Amongst dance composers was Sharmila Biswas’ imaginative choreography of the Dasharupa Jagadisha embodying Krishna and Vishnu, with the “Jaya Jagadeheeshahare” chant, rendered by dancers of Orissa Dance Academy, making for a perfect opening. Another very original creation of Sharmila was for “Kapi Madhunipura” with Radha imagining Krishna making love to another, presented in a group version, the male dancer as Krishna with a joyous lilt to his dance, ideally catching the mercurial charm of the character. Sharmila’s choreography of “Kathita Samayepi” again was inimitable, again Radha’s soliloquising on being deceived yet again with her friend coming back without Krishna, visualised in group images. Under her visualisation was Saswati Ghedei Ghosh’s evocative presentation of “Rase Harimiha vihita vilasam”, the nostalgia of solitary Radha who in her mind’s eye sees the joyous spectacle of sporting Krishna with the cowherdesses, with the plaintive violin interventions for the “Viharati vane Radha” very moving. Sharmila’s solo rendition of “Sakhi he Keshi Mathanamudaram” was also intensely communicative in its underplayed aesthetics.

The other senior choreographer was Aruna Mohanty whose unusual interpretation of “Madhave ma kuru manini manamaye” with the sakhi persuading Radha to join Krishna by getting over her wounded pride, saw a lot of juxtaposing in simultaneity of the scenes portraying Radha’s imagination as also the sakhi’s mollifying, well co-ordinated in the presentation by her finished disciples. It was Aruna’s choreography visualising repentant Krishna in “Mamiyam chalita vilokya” presented by Viswajit Das, the male dancer. “Pashyati dishi dishi” with the sakhi painting before Lord Krishna the pitiable condition of lovelorn Radha, in Aruna’s visualisation had two dancers, she and Madhusmita, moving between being Radha, and next watching the strangely abnormal behaviour of the love mad heroine from outside. Yet another of Aruna’s choreographic works in “Ramate Yamuna pulinavane”, with three dancers, portrayed Radha with simultaneous rendition of her mental images of Krishna dallying with another. Dancer Meera Das, very talented in her own right, did not attempt more than the orthodox solo presentation in “Nindati Chandana”, “Tave virahe vanamali” and “Ratisukha Sare”.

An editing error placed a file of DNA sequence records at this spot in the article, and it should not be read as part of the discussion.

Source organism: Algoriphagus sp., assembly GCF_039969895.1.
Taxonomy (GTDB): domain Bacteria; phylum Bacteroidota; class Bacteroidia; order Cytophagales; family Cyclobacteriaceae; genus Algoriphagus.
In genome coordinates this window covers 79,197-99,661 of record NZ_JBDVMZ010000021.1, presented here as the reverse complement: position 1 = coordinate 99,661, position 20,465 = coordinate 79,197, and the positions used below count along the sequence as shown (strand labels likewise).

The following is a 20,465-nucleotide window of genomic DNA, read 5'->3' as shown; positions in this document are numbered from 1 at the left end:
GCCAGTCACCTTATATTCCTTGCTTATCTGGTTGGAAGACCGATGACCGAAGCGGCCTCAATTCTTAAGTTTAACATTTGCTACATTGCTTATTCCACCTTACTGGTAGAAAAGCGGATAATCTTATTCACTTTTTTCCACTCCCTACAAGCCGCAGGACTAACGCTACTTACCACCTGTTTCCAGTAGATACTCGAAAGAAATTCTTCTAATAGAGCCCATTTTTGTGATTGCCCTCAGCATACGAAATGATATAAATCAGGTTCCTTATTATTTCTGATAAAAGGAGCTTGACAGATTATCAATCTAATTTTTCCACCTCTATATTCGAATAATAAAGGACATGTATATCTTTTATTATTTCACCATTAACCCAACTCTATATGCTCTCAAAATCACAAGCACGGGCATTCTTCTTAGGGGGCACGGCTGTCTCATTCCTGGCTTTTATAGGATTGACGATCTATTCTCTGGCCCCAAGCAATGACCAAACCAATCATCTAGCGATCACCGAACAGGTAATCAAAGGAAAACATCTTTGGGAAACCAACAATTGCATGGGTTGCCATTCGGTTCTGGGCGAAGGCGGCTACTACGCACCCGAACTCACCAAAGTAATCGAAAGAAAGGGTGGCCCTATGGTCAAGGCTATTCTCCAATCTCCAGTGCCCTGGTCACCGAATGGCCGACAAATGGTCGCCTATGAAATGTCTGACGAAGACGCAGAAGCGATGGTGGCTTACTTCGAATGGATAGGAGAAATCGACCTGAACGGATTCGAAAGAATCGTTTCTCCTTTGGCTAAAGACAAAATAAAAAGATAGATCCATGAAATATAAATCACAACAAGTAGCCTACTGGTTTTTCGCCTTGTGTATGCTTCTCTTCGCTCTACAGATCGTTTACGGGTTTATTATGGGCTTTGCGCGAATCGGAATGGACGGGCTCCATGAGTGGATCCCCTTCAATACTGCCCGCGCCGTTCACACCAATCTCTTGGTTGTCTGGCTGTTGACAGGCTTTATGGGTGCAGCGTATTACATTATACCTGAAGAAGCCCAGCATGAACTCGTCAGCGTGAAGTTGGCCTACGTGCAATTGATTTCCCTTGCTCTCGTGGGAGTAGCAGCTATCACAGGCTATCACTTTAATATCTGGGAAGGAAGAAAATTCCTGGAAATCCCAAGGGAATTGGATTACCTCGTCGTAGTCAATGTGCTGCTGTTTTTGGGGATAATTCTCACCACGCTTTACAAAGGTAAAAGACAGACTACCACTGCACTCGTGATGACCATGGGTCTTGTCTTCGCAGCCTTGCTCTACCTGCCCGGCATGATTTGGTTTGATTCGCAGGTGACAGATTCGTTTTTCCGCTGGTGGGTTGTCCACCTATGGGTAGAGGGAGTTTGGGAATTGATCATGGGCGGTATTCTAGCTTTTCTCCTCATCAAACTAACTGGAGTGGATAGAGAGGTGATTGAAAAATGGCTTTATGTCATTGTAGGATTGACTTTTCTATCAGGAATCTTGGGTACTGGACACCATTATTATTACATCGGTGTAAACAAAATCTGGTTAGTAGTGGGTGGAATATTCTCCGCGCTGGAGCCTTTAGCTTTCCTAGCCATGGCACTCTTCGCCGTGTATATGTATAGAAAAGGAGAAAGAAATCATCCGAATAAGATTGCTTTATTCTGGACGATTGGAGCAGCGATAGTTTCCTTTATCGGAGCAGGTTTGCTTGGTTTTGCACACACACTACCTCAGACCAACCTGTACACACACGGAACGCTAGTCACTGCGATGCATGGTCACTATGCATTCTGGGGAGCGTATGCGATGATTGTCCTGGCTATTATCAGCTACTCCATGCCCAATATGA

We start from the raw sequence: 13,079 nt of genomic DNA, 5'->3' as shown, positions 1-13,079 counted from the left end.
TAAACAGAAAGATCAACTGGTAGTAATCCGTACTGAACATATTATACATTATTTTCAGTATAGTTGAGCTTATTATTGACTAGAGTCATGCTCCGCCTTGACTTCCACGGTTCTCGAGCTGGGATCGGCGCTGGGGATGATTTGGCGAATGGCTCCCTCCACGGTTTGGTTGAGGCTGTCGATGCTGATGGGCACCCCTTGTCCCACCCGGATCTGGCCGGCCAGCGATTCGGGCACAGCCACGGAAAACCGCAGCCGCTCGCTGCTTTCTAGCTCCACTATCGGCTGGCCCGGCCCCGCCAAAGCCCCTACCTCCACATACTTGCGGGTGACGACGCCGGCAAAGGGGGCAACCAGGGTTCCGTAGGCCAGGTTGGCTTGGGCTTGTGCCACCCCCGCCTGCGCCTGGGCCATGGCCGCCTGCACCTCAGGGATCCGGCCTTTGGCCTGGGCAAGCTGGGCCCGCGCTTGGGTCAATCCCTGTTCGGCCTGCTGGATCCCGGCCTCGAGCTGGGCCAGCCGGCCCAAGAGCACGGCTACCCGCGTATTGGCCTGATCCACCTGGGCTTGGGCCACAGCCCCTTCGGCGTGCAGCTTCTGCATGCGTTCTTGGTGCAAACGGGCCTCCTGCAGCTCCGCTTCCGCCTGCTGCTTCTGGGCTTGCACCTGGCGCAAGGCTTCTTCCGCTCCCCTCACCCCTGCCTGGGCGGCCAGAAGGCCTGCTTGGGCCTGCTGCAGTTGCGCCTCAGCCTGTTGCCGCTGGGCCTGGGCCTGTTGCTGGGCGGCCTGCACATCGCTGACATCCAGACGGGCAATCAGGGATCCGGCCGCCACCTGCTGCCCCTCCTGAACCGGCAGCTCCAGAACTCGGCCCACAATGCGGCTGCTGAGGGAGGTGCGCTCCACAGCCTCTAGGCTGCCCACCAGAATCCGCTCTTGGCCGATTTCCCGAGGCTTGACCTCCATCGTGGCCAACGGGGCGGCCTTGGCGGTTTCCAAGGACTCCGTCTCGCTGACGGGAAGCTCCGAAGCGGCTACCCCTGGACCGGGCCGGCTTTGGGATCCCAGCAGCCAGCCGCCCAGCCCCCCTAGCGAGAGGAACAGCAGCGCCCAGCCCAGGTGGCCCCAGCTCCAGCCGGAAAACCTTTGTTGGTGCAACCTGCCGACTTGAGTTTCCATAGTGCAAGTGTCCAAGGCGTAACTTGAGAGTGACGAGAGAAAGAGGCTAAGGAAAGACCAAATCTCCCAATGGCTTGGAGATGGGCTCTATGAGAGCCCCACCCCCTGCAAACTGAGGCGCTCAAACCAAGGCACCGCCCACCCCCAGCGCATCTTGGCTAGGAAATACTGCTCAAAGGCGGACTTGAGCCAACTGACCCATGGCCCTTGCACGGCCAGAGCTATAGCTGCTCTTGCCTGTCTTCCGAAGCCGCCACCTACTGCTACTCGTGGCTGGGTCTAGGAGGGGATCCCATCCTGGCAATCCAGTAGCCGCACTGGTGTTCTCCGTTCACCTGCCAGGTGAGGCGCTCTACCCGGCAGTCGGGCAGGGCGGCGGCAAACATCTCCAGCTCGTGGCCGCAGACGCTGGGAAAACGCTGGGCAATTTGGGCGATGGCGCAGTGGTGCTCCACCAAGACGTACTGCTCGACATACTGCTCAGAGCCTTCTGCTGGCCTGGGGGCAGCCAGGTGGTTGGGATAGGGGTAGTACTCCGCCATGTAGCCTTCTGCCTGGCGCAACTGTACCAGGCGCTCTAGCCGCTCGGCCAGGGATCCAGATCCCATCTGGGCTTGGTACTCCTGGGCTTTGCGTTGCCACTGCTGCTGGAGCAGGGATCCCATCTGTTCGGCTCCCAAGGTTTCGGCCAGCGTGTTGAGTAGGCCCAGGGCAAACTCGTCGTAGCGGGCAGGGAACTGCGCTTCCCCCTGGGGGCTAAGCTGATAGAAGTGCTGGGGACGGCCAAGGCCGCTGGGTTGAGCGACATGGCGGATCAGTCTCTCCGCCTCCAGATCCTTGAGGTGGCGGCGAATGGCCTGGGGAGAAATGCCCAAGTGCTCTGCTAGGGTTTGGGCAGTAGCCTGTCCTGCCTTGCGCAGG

“Krishnaya tubhyam namah”, the finale, was as worked out by late Gangadhar Pradhan, the guru who worked closely with Subas Pani creating very evocative group interpretations of Gita Govinda poetry. The beauty of spring, “Sarasa Basante”, instead of the usual Vasant raga, was set in Kedar (a raga very close to Krishna’S heart according to scholars present, quoting from myth). Late Gangadhar Pradhan’s choreography of this group visualisation was presented by disciples of Orissa Academy. The same guru’s choreography of “Çhandana charchita” provided the curtain raiser for the second evening, also rendered by disciples of Orissa Academy.


In the review of the Sangam festival at Bhubaneswar titled “Letter, spirit and form”, the name of the Mohiniattam dancer was inadvertently mentioned as Sreerangam.

The name of the dancer is Vinita Nedungadi, while Sreerangam is her organisation. The error is regretted.